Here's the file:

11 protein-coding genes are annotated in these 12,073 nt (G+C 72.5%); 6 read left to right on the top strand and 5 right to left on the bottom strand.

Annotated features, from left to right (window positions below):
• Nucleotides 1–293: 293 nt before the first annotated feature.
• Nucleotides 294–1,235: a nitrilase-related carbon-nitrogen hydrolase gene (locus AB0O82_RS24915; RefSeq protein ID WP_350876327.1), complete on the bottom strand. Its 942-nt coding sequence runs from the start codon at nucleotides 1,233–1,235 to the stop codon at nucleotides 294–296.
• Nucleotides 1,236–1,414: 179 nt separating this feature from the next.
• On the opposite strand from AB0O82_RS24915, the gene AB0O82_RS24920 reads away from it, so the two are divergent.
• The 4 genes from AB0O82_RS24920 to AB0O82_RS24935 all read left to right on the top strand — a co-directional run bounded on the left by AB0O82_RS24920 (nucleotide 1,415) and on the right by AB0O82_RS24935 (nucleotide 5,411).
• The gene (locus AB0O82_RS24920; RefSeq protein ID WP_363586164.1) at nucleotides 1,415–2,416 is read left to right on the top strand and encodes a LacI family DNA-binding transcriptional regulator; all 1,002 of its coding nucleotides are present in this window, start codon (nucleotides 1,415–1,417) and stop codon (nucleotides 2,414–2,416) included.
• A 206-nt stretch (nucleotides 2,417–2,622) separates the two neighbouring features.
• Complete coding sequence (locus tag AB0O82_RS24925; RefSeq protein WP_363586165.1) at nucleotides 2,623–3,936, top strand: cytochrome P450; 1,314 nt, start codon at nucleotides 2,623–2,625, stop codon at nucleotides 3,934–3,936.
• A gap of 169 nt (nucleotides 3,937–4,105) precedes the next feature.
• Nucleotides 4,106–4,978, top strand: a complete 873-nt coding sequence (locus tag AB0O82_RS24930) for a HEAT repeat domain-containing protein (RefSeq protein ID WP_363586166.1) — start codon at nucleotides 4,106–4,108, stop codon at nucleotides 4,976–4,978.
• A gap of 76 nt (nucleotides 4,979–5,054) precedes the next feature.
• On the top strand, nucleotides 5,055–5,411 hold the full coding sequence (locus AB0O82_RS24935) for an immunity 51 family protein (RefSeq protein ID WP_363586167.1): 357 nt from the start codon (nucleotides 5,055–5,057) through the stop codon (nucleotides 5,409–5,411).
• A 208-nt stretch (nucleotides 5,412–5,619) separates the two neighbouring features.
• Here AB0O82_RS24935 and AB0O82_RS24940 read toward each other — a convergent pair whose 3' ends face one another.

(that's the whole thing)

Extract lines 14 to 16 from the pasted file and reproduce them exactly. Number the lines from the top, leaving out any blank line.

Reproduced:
• On the top strand, nucleotides 5,055–5,411 hold the full coding sequence (locus AB0O82_RS24935) for an immunity 51 family protein (RefSeq protein ID WP_363586167.1): 357 nt from the start codon (nucleotides 5,055–5,057) through the stop codon (nucleotides 5,409–5,411).
• A 208-nt stretch (nucleotides 5,412–5,619) separates the two neighbouring features.
• Here AB0O82_RS24935 and AB0O82_RS24940 read toward each other — a convergent pair whose 3' ends face one another.